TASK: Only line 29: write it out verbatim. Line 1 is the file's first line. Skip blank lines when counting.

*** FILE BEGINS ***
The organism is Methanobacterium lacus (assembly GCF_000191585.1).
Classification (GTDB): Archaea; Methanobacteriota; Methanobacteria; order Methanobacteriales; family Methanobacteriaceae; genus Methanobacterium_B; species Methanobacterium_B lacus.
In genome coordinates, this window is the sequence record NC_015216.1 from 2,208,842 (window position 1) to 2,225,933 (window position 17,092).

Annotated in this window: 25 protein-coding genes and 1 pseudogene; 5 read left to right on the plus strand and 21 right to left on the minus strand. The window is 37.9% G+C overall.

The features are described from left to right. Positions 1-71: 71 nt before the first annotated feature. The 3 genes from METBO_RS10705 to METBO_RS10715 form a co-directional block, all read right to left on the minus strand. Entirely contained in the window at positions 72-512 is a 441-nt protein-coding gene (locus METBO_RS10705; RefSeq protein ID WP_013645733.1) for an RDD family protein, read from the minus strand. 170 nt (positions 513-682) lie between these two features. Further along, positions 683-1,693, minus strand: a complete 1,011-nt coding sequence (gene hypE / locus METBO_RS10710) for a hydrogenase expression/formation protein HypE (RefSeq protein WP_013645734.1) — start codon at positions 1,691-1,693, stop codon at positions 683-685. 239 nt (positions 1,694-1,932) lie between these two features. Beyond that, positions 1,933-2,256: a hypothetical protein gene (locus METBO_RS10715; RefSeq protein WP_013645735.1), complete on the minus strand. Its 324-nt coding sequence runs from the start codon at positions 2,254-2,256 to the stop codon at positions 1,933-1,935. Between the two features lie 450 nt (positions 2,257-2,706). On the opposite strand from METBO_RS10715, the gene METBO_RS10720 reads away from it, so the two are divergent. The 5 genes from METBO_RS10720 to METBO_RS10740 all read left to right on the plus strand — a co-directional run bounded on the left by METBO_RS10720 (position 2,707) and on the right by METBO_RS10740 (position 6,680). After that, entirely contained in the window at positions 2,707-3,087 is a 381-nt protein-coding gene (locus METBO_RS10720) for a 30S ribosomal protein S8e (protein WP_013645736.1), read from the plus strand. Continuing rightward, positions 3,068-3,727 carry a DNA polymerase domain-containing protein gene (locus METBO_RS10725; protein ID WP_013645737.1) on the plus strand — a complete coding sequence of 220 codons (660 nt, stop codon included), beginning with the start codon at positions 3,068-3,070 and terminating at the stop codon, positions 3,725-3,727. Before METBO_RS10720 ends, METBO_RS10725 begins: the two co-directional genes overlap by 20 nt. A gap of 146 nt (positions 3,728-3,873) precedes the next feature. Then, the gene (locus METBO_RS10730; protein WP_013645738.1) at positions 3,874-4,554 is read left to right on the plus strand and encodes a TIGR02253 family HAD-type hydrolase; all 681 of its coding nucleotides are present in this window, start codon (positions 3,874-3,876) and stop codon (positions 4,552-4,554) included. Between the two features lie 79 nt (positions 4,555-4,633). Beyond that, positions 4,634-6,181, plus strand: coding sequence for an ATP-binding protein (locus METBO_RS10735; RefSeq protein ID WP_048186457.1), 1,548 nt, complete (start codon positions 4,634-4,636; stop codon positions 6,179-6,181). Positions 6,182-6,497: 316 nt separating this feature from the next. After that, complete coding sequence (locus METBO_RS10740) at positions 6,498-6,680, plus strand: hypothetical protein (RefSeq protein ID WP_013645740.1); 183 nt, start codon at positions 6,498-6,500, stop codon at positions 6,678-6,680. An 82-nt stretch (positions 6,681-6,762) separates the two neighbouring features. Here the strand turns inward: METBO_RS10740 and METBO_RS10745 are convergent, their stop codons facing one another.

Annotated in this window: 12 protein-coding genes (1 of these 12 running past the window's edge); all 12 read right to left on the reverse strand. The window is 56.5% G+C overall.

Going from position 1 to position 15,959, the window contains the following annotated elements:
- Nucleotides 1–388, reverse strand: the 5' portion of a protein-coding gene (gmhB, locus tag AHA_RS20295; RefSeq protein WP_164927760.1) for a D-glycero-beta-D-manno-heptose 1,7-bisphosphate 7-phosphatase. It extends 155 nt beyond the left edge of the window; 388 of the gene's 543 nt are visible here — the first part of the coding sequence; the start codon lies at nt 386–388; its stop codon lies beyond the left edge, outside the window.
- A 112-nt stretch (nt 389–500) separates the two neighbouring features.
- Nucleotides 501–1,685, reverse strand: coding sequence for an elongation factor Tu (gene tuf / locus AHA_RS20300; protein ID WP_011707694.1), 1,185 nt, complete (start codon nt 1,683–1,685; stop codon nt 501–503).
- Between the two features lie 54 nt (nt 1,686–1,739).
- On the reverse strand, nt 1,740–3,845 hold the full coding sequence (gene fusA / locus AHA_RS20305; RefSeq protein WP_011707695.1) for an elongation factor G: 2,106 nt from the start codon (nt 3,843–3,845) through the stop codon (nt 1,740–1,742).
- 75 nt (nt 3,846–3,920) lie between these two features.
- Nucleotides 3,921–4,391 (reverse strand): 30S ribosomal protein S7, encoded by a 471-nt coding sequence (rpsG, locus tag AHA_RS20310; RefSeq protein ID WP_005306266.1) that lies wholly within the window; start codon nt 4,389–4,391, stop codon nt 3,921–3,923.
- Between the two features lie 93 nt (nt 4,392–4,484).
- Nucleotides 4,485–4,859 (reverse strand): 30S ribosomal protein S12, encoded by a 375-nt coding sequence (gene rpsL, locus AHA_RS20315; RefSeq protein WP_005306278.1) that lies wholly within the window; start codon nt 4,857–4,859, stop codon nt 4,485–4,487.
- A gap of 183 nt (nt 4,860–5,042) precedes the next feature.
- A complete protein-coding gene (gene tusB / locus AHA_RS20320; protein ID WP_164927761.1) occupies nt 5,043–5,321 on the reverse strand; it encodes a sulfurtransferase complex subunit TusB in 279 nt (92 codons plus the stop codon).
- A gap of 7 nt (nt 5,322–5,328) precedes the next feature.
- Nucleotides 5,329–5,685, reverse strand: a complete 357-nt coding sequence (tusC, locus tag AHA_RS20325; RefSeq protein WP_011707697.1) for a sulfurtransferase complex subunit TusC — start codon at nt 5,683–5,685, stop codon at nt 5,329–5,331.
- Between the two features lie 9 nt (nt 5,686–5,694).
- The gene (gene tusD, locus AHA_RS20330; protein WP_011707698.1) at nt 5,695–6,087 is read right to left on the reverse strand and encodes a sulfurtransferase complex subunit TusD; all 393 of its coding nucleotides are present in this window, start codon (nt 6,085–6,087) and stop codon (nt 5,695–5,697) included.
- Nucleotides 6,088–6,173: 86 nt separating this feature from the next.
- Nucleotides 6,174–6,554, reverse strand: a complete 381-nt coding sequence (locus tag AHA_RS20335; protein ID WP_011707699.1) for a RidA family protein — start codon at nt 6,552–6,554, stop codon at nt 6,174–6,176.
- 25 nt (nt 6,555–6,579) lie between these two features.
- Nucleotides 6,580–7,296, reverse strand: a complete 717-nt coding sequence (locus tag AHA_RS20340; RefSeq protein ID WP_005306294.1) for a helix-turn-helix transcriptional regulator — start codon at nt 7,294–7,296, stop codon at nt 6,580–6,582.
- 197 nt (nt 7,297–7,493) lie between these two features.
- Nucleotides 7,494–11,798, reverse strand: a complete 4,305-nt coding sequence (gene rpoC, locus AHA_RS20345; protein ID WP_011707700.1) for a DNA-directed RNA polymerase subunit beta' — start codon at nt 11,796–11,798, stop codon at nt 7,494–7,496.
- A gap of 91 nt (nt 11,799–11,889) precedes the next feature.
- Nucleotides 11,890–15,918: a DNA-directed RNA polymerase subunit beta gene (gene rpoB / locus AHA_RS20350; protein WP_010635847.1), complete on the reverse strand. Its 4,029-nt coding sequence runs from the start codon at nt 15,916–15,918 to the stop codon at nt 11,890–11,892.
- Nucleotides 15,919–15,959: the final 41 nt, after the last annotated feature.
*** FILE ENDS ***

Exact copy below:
- A gap of 91 nt (nt 11,799–11,889) precedes the next feature.